At the Brooklyn Academy of Music, once a night, John Turturro has been climbing a steeple. To a quiet drumbeat, he goes hand over hand up the side of a tilting house, and when he reaches the top, he does not beat his chest like King Kong.
“I’m just trying to be careful,” he said last week.
His wife and friends watch from below, panicked and exhilarated, and the audience feels the same, joined together for a few minutes in the timeless tension of wondering whether or not a man is going to fall.
This finale of Henrik Ibsen’s The Master Builder, which opened May 19 at BAM and plays there through June 9, is not exactly as Ibsen wrote it. In the original, the master builder of the title, Halvard Solness, climbs his tower off-stage, his progress relayed by those below, with thrilling dialogue like, “He climbs and climbs. He will soon be at the top now.” For this stripped-down production, director Andrei Belgrader puts the tower on stage, and keeps the worst of Ibsen’s dialogue off it. Five years ago, in BAM’s Endgame, Mr. Belgrader and Mr. Turturro were praised for finding unexpected humor in Beckett, and here they have worked a similar miracle: wringing life from one of the dreariest playwrights in the canon. This is a Master Builder for the gut, not the mind.
“I don’t know if we’re getting it right,” said Mr. Turturro, “but if we can keep people awake … Andrei doesn’t approach things from a very sacred point of view. He doesn’t really like intellectual theater, from the neck up kind of stuff. Andrei’s productions usually have—whether you like them or not—some kind of life.”
So, just what is that builder doing on top of his building? In the early 1890s, Solness is the most famous designer in the country—BAM executive producer Joseph V. Melillo likened him to today’s “starchitects”—but he feels his talent slipping. To prove he’s still got it, he embarks on an affair with a young admirer.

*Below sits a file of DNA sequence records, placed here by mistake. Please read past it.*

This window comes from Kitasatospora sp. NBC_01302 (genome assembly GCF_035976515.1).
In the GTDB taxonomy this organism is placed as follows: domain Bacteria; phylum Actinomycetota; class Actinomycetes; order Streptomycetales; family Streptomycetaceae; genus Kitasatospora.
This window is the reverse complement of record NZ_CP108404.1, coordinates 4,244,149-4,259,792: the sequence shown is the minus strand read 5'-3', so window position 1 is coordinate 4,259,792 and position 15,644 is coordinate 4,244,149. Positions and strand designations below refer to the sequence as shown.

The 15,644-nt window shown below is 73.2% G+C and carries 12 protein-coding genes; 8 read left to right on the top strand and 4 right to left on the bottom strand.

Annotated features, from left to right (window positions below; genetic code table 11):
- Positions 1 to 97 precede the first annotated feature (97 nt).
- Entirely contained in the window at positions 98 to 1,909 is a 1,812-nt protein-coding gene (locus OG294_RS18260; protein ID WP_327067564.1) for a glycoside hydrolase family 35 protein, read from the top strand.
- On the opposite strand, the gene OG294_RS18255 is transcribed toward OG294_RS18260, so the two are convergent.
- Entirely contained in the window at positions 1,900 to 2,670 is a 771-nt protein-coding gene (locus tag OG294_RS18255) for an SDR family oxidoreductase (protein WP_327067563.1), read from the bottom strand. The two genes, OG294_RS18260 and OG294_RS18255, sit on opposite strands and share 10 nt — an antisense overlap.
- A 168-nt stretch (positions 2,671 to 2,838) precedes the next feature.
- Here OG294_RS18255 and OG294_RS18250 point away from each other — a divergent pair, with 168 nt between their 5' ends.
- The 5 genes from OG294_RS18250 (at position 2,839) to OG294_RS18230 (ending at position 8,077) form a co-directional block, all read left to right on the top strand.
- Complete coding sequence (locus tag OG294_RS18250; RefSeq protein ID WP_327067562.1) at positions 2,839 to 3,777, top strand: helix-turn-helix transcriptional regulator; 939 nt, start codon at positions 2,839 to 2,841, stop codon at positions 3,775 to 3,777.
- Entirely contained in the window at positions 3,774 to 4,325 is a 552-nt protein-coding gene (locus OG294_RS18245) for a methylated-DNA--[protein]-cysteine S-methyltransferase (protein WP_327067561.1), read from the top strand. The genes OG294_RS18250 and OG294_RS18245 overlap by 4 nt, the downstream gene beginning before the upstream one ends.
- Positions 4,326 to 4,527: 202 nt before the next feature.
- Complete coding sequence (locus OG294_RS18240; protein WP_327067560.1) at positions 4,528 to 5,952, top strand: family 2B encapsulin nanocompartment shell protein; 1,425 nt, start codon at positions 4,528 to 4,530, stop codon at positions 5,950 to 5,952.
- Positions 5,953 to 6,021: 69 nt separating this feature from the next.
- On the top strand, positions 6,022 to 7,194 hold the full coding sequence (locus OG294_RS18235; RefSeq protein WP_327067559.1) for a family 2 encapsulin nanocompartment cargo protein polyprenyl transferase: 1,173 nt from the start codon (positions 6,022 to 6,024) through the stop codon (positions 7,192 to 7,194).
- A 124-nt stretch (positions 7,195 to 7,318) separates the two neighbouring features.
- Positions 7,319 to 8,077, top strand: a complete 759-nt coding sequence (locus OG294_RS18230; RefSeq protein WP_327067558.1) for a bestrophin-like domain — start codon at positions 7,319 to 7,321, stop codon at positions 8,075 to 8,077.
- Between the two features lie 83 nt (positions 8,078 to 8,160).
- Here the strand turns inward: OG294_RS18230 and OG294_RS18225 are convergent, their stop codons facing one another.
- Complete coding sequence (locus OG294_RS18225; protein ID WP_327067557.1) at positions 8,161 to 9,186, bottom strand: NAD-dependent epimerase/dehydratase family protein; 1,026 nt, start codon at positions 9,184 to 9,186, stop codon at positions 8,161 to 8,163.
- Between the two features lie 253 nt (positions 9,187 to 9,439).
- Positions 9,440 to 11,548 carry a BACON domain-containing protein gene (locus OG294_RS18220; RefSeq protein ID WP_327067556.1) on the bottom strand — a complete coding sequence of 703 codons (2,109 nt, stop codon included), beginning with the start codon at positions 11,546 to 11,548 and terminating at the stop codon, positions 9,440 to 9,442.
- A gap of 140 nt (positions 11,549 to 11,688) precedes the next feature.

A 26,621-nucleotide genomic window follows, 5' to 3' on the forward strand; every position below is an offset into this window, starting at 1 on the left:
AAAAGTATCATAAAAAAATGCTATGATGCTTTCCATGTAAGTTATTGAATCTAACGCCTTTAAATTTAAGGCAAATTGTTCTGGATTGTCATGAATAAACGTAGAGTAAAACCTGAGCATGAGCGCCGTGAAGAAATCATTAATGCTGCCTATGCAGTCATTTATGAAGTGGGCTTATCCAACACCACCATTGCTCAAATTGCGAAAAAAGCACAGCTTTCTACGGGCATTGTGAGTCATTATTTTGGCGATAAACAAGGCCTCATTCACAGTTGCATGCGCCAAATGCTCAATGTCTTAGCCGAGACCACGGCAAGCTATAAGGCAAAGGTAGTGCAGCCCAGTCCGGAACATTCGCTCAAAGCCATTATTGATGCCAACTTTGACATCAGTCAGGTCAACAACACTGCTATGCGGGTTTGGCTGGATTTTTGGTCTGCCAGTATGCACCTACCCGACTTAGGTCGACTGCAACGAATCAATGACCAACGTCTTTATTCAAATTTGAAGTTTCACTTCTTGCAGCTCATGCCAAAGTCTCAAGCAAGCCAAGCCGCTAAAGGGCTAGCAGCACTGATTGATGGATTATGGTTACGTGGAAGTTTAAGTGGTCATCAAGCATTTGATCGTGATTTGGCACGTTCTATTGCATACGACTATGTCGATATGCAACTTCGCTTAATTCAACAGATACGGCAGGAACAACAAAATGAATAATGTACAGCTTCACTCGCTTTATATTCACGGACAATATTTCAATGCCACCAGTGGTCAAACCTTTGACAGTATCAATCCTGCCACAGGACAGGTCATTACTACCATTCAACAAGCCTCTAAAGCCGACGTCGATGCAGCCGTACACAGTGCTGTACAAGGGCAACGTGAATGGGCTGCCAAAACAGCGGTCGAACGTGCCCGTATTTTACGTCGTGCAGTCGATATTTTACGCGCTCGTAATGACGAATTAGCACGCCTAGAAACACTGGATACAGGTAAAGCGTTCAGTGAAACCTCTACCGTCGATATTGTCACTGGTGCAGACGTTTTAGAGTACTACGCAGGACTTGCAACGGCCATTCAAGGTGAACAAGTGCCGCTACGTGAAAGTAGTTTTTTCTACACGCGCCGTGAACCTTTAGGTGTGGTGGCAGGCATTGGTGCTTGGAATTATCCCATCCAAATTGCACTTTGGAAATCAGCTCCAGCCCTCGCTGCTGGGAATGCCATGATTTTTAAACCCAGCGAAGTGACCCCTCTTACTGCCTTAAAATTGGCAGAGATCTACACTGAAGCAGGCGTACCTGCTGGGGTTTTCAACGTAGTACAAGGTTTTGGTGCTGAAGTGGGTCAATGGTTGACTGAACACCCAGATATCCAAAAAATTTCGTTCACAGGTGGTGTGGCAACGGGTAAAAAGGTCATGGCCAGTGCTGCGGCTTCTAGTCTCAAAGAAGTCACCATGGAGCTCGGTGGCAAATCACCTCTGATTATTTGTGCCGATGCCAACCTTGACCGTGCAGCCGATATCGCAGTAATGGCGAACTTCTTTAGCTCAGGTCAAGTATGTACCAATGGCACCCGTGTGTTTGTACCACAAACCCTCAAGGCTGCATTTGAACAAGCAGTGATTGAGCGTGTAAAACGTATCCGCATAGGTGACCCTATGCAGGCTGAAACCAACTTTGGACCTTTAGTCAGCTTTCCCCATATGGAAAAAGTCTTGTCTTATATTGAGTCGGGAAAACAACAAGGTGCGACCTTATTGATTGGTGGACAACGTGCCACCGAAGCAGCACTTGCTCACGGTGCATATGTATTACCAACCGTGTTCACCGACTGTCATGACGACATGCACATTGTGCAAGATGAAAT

The steeple-climbing stunt is meant to impress her, but it’s also quite a bit more—a challenge to god, an attempt to do the impossible. These themes, as lofty as the builder’s steeple, had Mr. Turturro reaching for comparisons to Alice in Wonderland, The Picture of Dorian Gray and Dr. Jekyll and Mr. Hyde.
“It’s about age, it’s about condition,” he said. “And also, how you stay viable as times change. Obviously, that’s different for every person—even a person that doesn’t have any tragedy in his life.”
Written by Ibsen during—you guessed it!—an affair with a young admirer, the play is littered with symbolism, making it less like the kitchen-sink drama of A Doll’s House and more like what Mr. Belgrader called Ibsen’s “fairytale-y, poetical” plays.
“There’s lot of interesting textual stuff and myth stuff and death stuff,” he said, “and those things are of great influence to most people, I would say. That’s where I’m trying to go with it.”
Mr. Belgrader, who taught Mr. Turturro at Yale and has worked with him often since, thinks of Ibsen as a great poet trapped within the “very poor” theatrical conventions of his time. He compared him to Chekhov, whose theatricality was often smothered by the Stanislavskian naturalism of the day. The social realism that ruled Scandinavian theater in the late 19th century, he said, “has some value, but it wasn’t the best key to help Ibsen find things.”
“So I completely ignored the stage directions as regards the set, which would make heavy, endless furniture and doors—all sorts of things which I have no interest in—and I try to go for the story. Fairly faithfully, I believe.”
Instead of endless furniture and doors, Mr. Belgrader has placed his actors in a revolving steel sculpture that only lightly suggests the Solness house. Built by Santo Loquasto, who recently worked with Mr. Belgrader and Mr. Turturro in a critically lauded Classic Stage Company production of The Cherry Orchard, it is a dreamy space—the sort of modern set that heightens the action, rather than distracting from it. (The eye-grabbing, unapologetically phallic steeple does not appear until the play’s final moments.) The set, said Mr. Belgrader, “takes it to a different place.